In the costlier balanced-piston first-stage design, hp air from your tank surrounds the hp end of the piston but does not directly push on it. So falling tank pressure has almost no effect on ease of inhalation.
In the unbalanced model the pressure inside the mp chamber stays much the same through the dive. However, as your tank pressure falls as you breathe down your air-supply, the opening force also reduces. This should make it a little harder to open the valve and get the air flowing.
This is why, traditionally, unbalanced-piston regulators are thought of as becoming harder to breathe from below reserve tank pressures, say around 50 bar. Some divers used to see this as a plus, because it provided a physical warning that they were getting low on air.
The unbalanced piston was also considered poor at supplying high flow-rates of gas – exactly what might be needed if you share air through your octopus.
Appeared in DIVER April 2020
The Second Stage
The Alpha 10 second stage looks conventional, but hidden inside is its pneumatically balanced mechanism. This feature was for many years found only on top-of-the-line second stages. It’s a refinement that makes the first part of the inhalation cycle easier than it is without it.
In conventional second stages, as you inhale the second-stage diaphragm collapses inwards, pushing down on a lever. This opens a valve beside the hose leading from your first stage, and air flows into your lungs.
To keep the valve closed until you need air and prevent a freeflow, a spring is used. Because the force of the air coming from your first stage increases with depth, this spring must be strong enough to hold it back on the deepest dives you might make. So on shallow dives it is stronger than it needs to be.
To “crack” your valve to get the air flowing, you use your lung-power to overcome the closing force of this spring. This takes effort and means, among other things, that you’ll use more air.
The pneumatic balancing used in the Alpha 10 overcomes this problem by surrounding the spring in an air-pocket.
The pressure of this air increases as you go deeper and decreases as you ascend.
In effect it works to make the spring stronger or weaker, so the effort you invest in cracking the second stage is always the minimum needed, regardless of depth.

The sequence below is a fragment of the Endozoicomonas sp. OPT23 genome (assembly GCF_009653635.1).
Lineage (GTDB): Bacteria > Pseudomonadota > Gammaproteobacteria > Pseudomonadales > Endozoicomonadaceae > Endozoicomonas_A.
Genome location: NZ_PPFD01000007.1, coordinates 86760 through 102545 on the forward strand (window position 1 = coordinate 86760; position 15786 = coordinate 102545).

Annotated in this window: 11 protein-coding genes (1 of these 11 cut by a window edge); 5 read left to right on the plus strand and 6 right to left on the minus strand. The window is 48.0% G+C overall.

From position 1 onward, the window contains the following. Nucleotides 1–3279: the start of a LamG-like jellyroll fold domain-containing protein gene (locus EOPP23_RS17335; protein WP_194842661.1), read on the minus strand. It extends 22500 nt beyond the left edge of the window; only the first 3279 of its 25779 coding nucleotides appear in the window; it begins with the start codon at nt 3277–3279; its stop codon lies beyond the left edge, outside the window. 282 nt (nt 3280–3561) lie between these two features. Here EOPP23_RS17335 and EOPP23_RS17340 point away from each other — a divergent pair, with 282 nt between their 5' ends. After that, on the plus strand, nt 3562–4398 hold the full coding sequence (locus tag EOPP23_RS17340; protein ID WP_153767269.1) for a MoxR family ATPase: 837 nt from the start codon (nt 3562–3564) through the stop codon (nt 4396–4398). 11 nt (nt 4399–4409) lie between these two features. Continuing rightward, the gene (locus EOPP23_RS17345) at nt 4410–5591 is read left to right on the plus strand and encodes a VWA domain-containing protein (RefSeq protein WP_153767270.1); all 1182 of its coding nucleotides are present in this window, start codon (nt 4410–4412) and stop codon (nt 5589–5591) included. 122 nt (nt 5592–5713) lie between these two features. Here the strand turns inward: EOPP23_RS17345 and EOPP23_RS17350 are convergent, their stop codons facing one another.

Once you crack the valve and get the air flowing, the usual venturi takes over and keeps the valve open with little further effort on your part. A dive/pre-dive switch is provided – this should always be set to the dive position when used under water.
Like the SPX first stage, the Alpha 10 second stage is certified for use in water as cold as 4°C.
In Extreme Use
The Alpha 10 SPX was first assessed on a 30m octopus-sharing test, alongside a slightly more expensive mid-range regulator from another major brand and a premium valve costing twice as much from a third respected manufacturer.
The sharing exercise is to get a feel for how easily a regulator breathes with two divers inhaling and exhaling at a moderate work rate.
In theory, the machine tests required to certify the Alpha 10 SPX confirm its performance.
These test the regulator with both second stages being breathed at the same time at a simulated depth of 30m, and require that each second stage supplies 250 litres of air over a one-minute cycle.
Critically, the machine can measure true work of breathing – essentially, how hard you have to work to draw in and exhale each breath. There are set EN limits for this.
Our manned test isn’t nearly so scientific, but it provides both reassurance and subjective feedback. With Dennis Santos, a diver with 50 years’ experience, I took the Alpha 10 SPX to 30m and we tried our damnedest to outbreathe it.
Oceanic had not supplied an octopus, so I attached another manufacturer’s high-performance second stage for Dennis to breathe from. We ran the test over two minutes, because it takes time to get your breathing rate up.
These tests are uncomfortable, because you build up a lot of carbon dioxide and it is this that makes you begin to feel breathless, rather than the regulator, if it’s any good.
But in the past it was quite possible to “beat the lung”, meaning that the regulator’s ability to supply sufficient air was being exceeded by the divers’ need for it.
So, the big question – is the basic, low-cost and unpretentious Oceanic Alpha 10 SPX any good in a crisis?
You betcha. Inhalation effort was pretty much indistinguishable from its two competitors tested immediately before and after. I could detect no increase in inhalation effort, even as my need for air rocketed.
While a simple analogue pressure-gauge isn’t as accurate as I’d like for these tests, it seems that Dennis and I ploughed through enough air to confidently say that we at least met the 500 litres per minute threshold.
In Normal Use
In normal use the Oceanic breathed very well, all the way down from 280 bar to about 30. I didn’t notice a change in performance in the reserve range, so the Alpha 10 SPX seemed to me to breathe as well as a balanced first stage.
The non-slip DIN handwheel is easy to do up and undo with wet hands, and the array of ports makes configuring hoses easy.
The second stage is lightweight, so very comfortable on long dives, with not a hint of jaw fatigue. It’s easy to clear upside-down, as can happen in the confusion of a sharing situation, either by exhaling or purging.
The exhaust T diverts bubbles away from your field of view nicely.
There’s a great deal to commend in the Oceanic Alpha 10 SPX. It’s a very easy breathe – not “for the price” but by any standard, including of course EN250A. It’s an excellent primary reg in its own right, and would also work well for a budget pony-valve or for stage-bottle use within the 40% nitrox limits. Highly recommended.
TESTER> Steve Warren
FIRST STAGE> Unbalanced piston
SECOND STAGE> Pneumatically balanced
PORTS> 4mp, 2hp
WEIGHT> 230gm plus hose